Among Sepi III's artefacts are the rectangular box coffins, inscribed with religious funerary texts, known as coffin texts, which helped the deceased to travel through the afterlife. Also among the displaed items are wooden models found in the tomb, which often depicting activities from daily life such as making food and drink.

The aim of such models was so that the deceased could enjoy these activities in eternity. Trays found in the tombs of Sepi I, Sepi III and Nehri I will also be on display. These trays, Salah said, are unique as they are made of painted cartonnage, consisting of a layer of gypsum.

The individual offerings on these trays are also made of cartonnage, painted in intricate detail, allowing for the easy identification of objects.

Sabah Abdel-Razek, General-Director of the Egyptian Museum, said that the site at Deir Al-Bersha is located 280 km south of Cairo and is best known as the burial place of the Middle Kingdom governors of el-Ashmunein (c. 2055-1650 BCE).

The governors built elaborately decorated tombs high on the North Hill of the Eastern Desert cliffs, while important officials were buried in tomb shafts in the vicinity of their lords.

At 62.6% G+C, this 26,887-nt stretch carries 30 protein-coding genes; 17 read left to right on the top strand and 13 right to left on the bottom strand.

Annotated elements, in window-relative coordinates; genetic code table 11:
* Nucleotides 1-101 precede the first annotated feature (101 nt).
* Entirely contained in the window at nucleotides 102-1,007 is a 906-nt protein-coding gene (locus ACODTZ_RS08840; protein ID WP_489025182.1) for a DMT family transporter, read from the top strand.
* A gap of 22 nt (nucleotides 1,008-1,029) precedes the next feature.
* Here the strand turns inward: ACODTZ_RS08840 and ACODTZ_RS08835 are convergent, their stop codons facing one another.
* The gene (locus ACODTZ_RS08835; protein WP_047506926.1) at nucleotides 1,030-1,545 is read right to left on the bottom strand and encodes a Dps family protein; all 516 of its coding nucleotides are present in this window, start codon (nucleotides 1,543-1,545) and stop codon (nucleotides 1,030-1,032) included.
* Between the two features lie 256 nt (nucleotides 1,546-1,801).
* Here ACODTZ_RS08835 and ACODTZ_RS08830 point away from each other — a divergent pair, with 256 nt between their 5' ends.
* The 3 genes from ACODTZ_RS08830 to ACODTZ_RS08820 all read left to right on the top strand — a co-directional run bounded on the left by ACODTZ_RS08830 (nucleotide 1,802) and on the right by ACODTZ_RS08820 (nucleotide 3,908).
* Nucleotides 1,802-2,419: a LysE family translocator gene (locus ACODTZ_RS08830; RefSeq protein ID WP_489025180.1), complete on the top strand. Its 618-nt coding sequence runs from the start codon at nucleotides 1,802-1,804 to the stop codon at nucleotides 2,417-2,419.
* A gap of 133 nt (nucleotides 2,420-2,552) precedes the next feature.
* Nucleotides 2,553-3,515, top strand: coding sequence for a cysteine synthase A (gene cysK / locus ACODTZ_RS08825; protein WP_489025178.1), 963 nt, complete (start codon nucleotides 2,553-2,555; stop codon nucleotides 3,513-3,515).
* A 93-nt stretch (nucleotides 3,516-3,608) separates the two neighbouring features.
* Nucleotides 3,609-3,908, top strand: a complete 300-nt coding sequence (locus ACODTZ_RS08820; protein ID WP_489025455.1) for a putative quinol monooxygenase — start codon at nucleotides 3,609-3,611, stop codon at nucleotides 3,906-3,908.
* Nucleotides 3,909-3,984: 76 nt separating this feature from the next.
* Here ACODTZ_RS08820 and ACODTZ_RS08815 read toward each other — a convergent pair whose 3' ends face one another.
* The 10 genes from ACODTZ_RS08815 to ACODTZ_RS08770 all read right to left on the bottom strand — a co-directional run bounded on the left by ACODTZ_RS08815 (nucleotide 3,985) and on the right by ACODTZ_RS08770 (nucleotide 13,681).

The earliest excavations at Deir el-Bersha began in 1897 when the French Egyptologist Georges Daressy began exploring the site on behalf of the Egyptian Antiquities Service. His most spectacular find was the intact burial chamber of Sepi III.

The first Egyptian Egyptologist, Ahmed Kamal, continued to work at Deir el-Bersha from 1900-1902. He excavated several of the elite shaft tombs on the North Hill, including those of Amenemhat and Nehri I.

During their expeditions, she explains, Daressy and Kamal discovered an impressive collection of exemplary Middle Kingdom funerary equipment, such as wooden tomb models and decorated coffins. The majority of these objects are kept in the Egyptian Museum and many will be on display in this exhibit.

In 1915, American Egyptologist George Andrew Reisner excavated for two months at Deir el-Bersha. His most important discovery was the nearly intact tomb of governor Djehutinakht IV or V. Since 2002 KU Leuven University has resumed excavations at this site, reinvestigating several of the areas where these prior excavations took place.

KU Leuven University has also collaborated with the Johannes Gutenberg University Mainz since 2009 on excavations of five large tomb shafts in front of the tomb of governor Djehutihotep, most of the contents of which are now in the Egyptian Museum in Cairo.

Friday, February 23, 2018

News, Cairo: Museum of Islamic Art to Display Replicas in Cairo's Metro Stations